When a Roofing System Provides More Than Waterproofing
Today more than ever, roofing systems are expected to perform functions well beyond the original intention of waterproofing. Changing lifestyles, the need for alternative energy sources, expanded living spaces and a greener, healthier planet are pushing roofing systems — and the membranes that keep the contents of a building dry — to multi-task and go beyond their traditional function as waterproofing membranes. When an “overburden” (i.e., additional materials placed over a majority of the roof membrane) is desired, choosing the right roofing system plays an integral role in waterproofing.
Solar, garden and recreational systems are transforming the traditional purpose of roofing systems. These systems are rising in popularity, driven by voluntary programs such as LEED (Leadership in Energy and Environmental Design), regulatory changes like California’s Title 24, local government and power company incentives, and a growing desire to gain more livable space. While all these systems require special attention to the roof membrane in order to maintain their primary design role as a waterproofing system, each overburden has unique needs of its own.
Modifying a roofing system to include solar components requires a great deal of planning, so a roofing professional should be consulted to evaluate the age and condition of the membrane. Due to its inherent durability, bituminous membrane roofing is well suited as a platform for solar photovoltaic (PV) systems, provided that proper design, installation and maintenance are practiced. Solar components, whether rack mounted PV systems, or adhered thin film or flexible PV systems (also referred to as building integrated or BIPV), can create stress on the membrane. Taking precautions in the planning stage of the original membrane installation can reduce damage to the membrane and ensure the roofing system performs as expected.
With BIPV systems in particular, there is the potential for accelerated aging caused by increased heat loading and higher degrees of thermal cycling. When considering a PV system, be sure to consult the membrane manufacturer as they may have specific system recommendations including, but not limited to, a requirement for frequent inspections to monitor the effects of the PV system on the membrane, or the inclusion of an isolation sheet or surface coating in the conjunction with the PV system to help ensure continued performance.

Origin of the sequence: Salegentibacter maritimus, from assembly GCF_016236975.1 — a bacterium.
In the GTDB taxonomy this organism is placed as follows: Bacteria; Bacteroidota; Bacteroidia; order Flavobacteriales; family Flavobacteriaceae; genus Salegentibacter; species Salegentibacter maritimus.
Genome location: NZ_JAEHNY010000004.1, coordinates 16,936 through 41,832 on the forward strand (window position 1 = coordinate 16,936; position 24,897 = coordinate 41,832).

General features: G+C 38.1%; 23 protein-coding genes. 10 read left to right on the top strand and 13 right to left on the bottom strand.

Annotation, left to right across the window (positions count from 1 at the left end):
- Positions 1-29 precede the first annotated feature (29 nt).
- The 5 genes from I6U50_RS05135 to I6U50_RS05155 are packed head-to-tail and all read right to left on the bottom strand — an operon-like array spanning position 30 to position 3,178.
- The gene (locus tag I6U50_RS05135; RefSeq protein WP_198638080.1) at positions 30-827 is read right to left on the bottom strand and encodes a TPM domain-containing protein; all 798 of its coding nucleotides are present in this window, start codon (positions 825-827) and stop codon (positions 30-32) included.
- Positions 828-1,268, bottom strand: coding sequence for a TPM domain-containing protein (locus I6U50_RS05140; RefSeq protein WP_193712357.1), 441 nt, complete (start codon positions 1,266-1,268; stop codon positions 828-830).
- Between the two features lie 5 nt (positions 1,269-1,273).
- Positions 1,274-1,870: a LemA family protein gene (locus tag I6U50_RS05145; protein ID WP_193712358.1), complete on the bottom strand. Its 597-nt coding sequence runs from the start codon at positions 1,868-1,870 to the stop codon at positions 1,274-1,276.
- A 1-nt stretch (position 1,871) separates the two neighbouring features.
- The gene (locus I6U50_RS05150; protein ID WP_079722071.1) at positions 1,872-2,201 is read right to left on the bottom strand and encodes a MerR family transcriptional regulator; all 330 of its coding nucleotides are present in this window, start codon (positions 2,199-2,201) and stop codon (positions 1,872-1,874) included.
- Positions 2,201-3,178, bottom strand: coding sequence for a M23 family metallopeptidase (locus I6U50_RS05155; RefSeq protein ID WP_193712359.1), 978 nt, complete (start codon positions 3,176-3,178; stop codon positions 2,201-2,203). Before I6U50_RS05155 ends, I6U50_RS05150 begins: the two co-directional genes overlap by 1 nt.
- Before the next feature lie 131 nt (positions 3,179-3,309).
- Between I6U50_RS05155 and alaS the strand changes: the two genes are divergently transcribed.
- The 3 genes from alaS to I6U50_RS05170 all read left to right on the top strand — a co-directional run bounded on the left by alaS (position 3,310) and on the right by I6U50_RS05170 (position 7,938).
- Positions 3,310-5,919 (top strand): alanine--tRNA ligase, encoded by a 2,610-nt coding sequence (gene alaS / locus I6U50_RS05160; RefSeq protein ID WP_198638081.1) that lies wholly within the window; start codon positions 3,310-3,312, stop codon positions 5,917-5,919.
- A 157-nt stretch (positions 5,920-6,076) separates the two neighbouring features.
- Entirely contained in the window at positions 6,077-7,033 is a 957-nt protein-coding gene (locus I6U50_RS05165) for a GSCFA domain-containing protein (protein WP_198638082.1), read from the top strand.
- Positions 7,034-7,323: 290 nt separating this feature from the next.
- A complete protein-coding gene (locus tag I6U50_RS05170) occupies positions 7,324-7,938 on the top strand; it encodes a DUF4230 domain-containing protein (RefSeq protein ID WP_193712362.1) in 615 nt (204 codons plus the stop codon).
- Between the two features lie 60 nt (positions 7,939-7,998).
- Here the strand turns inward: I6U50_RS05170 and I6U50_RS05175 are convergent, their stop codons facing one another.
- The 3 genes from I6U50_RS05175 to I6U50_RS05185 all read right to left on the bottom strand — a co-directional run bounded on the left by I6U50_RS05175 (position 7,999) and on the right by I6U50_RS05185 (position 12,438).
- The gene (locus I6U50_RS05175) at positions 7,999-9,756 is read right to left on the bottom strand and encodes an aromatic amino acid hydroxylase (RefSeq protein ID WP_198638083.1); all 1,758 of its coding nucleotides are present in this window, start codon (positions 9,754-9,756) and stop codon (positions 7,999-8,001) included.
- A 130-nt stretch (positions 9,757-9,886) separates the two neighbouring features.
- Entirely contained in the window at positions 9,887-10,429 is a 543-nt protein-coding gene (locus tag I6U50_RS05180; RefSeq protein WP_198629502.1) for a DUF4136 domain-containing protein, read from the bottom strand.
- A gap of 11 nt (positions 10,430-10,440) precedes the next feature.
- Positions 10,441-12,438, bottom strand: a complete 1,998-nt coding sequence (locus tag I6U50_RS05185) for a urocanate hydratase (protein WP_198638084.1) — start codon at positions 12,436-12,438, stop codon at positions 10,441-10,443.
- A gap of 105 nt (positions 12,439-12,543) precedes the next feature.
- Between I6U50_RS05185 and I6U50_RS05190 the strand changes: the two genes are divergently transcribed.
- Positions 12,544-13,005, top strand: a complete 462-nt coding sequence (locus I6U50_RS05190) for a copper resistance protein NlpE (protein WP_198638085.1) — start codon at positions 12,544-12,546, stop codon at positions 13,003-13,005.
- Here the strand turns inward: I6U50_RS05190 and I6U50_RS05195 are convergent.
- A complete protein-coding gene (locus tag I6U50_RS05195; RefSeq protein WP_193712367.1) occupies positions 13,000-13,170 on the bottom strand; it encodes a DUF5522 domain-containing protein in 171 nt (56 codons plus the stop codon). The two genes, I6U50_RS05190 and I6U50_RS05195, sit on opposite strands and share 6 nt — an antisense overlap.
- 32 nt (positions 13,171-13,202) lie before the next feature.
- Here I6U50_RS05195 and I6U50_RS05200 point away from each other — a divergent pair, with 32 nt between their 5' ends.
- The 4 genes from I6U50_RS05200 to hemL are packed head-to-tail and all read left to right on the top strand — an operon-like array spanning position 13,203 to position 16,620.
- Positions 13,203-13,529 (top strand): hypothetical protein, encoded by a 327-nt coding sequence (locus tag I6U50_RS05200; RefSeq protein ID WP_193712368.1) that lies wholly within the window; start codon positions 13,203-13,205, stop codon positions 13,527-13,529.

In addition, if a rack mounted system is selected, multiple penetrations may be a part of the installation. As with any roofing system where multiple penetrations are present, attention to proper waterproofing details is critical to a leak-free installation. The Asphalt Roofing Manufacturers Association (ARMA) provides safety and product handling guidance for installing PV systems on low-slope commercial roofs. To download the ARMA Technical Bulletin, please click here.
Asphalt roofing provides durable and reliable protection from ”overburdens,” and can be easily maintained and repaired when necessary. Photo Credit: ProTech Roofing Industry standards such as those developed by Underwriters Laboratory and FM Global (PLPDS 4476 and 4478) for wind and fire performance provide guidelines that help ensure the placement of a PV system. They allow the complete roofing system, both the waterproofing membrane and the overburden, to perform as expected.
Model code developers are recognizing the need to keep building and energy codes up to date to ensure that new technologies such as roof-mounted solar PV systems and vegetative roofing materials meet other code requirements. For example, the International Code Council (ICC), which publishes the International Codes, now includes provisions for these types of systems. The 2012 International Building Code (IBC) contains requirements for solar PV systems to comply with fire classifications and wind resistance requirements, and newly enacted provisions for solar PV shingles will be included when ICC releases the 2015 International Energy Conservation Code (IECC). The 2012 International Green Construction Code (IgCC) contains detailed provisions related to vegetative roofing systems (aka “green roofs”). As these technologies become more popular, regulatory requirements including product performance features and installation provisions will become more widespread.